Clear Cooperation plaintiff faces 'an uphill road'
A challenge to NAR's policy toward private listings will proceed in the courts, but claims of antitrust violations and consumer harm may be hard to prove.
- Prior to the Clear Cooperation policy, which took effect three years ago, private listing companies were growing.
- NAR claims the policy protects consumers, while former private listing company PLS asserts its consumers — agents and brokers — were harmed by the policy.
Calling the Clear Cooperation policy a critical protection for consumers, the National Association of Realtors expressed confidence that it will succeed in a lawsuit challenging a mandate for property listings to be published on MLSs.
At issue is a decision earlier this month by the nation's highest court to send a lawsuit by ThePLS.com — a private pocket listings service — back to federal district court in California.
The suit alleges that NAR and a trio of large MLSs — California Regional MLS, Bright MLS and Midwest Real Estate Data — violated the federal Sherman Antitrust Act as well as state antitrust laws with the adoption and implementation of the Clear Cooperation policy.
PLS ran a website for agents that showcased listings sellers did not necessarily want published on the MLS. Historically, the MLS has served as the database of record for available properties. PLS claimed its business was stymied when NAR's Clear Cooperation policy was enacted.
Last April, NAR petitioned the Supreme Court after the Ninth Circuit Court of Appeals allowed antitrust claims by PLS, now known as TheNLS.com, to proceed. A U.S. district court in California previously dismissed the complaint. The Supreme Court remanded the suit back to the lower courts on Jan. 9.
Troy Green, director of media communications at NAR, said Wednesday that "as a leading advocate for homeownership, NAR determined the Clear Cooperation policy" is necessary for consumer protection.
"As was noted by the federal judge who initially dismissed this case, the [policy] provides consumers with 'access to more information regarding market conditions, enabling them to make better informed choices about the bundle of real estate brokerage services that will best serve their needs,'" said Green.
Consumer benefit — or consumer harm?
The NAR policy, which took effect in January 2020, requires that within one business day after a property is publicly marketed, it must be published on the MLS.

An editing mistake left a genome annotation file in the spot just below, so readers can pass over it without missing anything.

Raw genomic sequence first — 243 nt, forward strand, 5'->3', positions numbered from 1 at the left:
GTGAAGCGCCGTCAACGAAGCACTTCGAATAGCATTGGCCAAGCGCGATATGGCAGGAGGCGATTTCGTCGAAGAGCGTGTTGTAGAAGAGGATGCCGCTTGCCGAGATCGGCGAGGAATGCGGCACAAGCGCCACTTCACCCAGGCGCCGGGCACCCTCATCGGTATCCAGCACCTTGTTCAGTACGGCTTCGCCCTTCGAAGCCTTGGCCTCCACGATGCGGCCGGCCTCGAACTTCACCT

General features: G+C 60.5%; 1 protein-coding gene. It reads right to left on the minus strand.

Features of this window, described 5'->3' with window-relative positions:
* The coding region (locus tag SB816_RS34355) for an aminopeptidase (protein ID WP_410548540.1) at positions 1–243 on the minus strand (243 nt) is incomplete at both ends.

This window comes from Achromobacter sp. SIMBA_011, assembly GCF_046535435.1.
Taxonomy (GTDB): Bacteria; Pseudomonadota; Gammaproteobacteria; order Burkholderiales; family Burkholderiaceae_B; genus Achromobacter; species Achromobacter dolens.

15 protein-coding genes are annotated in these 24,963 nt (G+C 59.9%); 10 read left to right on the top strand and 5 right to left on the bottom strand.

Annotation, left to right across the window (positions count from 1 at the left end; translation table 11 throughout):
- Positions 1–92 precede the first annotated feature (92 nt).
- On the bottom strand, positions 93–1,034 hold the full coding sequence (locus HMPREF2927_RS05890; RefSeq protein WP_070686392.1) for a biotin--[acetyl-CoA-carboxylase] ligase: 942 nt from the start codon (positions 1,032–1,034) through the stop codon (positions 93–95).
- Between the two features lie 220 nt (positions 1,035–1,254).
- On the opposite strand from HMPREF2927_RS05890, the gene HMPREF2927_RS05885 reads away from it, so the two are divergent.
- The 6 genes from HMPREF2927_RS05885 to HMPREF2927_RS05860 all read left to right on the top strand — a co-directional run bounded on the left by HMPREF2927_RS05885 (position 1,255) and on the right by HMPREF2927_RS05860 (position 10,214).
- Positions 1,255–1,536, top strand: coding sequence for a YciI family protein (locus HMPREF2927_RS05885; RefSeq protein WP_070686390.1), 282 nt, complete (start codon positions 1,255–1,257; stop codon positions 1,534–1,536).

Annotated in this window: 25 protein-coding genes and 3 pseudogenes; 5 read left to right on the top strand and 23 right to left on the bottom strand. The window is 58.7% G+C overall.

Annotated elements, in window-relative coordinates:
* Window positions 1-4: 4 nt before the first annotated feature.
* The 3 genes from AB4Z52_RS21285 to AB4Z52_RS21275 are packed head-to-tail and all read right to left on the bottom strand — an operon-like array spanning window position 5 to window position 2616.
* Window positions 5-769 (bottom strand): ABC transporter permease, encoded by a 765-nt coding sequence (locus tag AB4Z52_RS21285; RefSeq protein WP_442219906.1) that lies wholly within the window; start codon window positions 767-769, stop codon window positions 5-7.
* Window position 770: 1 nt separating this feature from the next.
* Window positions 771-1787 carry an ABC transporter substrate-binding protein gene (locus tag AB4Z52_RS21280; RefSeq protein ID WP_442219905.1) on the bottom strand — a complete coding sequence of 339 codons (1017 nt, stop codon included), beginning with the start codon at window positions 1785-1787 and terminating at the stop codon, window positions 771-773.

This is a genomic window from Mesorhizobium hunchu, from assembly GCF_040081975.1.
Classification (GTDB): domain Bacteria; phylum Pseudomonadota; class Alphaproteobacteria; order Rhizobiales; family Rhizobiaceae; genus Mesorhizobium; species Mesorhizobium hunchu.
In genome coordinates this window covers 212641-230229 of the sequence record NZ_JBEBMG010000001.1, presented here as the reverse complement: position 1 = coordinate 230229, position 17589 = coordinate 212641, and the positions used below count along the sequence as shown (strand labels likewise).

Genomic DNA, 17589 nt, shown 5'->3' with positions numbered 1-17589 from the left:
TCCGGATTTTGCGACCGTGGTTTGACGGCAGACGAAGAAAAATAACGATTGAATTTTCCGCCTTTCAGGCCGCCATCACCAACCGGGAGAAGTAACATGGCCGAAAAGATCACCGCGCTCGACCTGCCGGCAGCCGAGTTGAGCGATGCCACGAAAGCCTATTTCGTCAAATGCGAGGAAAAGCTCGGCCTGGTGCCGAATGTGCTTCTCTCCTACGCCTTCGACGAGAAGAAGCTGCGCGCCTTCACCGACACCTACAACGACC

"NAR has taken the stance that the MLS has a great market distribution function, and to the extent it is not representative of the market, it loses some of its value and consumer benefit," said Russ Cofano, CEO of Collabra Technology. Cofano also has served as an attorney and industry legal counsel.
"What the other co-defendants argued is that antitrust laws are designed to prevent harm to consumers. And they argued that the consumers are buyers and sellers in this case," he said.
"And one of the reasons that the court had dismissed the case was because there's no showing that buyers and sellers themselves were harmed."
Calling antitrust law cases extremely complex, Cofano said that the bar is set high for PLS to win. "It is an uphill road for PLS to prove that they were a victim of a violation of federal and state antitrust laws," Cofano said.
But the Ninth Circuit Court had decided that consumers can be businesses. "This is a big change in the case," Cofano said. "So the question is not that buyers and sellers were necessarily harmed, but were the consumers of the allegedly boycotted services — that being brokers and agents who wanted to use these private networks — harmed by the Clear Cooperation policy?"
Prior to policy, there was a lot of growth in private listing companies, especially as the real estate market heated up during the pandemic.
"Pocket listings have always been around," Cofano said. "Historically, they have been with sellers who do not want it known that they are selling their property. There was something distinctive about the property that they just did not want broad distribution."
The policy includes an exemption for so-called office exclusives. The exemption allows for a brokerage to market a listing within its firm and disseminate it to agents within that firm. Some argued that the exemption favored large companies with thousands of agents.
"There were a lot of agents that were in these networks, because they found some benefit to their business. They were able to market these properties to a smaller circle, and they felt that was beneficial," Cofano said.
But he added that he expects a key argument in the case will be whether the interests of a comparatively few agents who want pocket listing networks outweighs the interests of the MLSs representing the inventory of all available properties.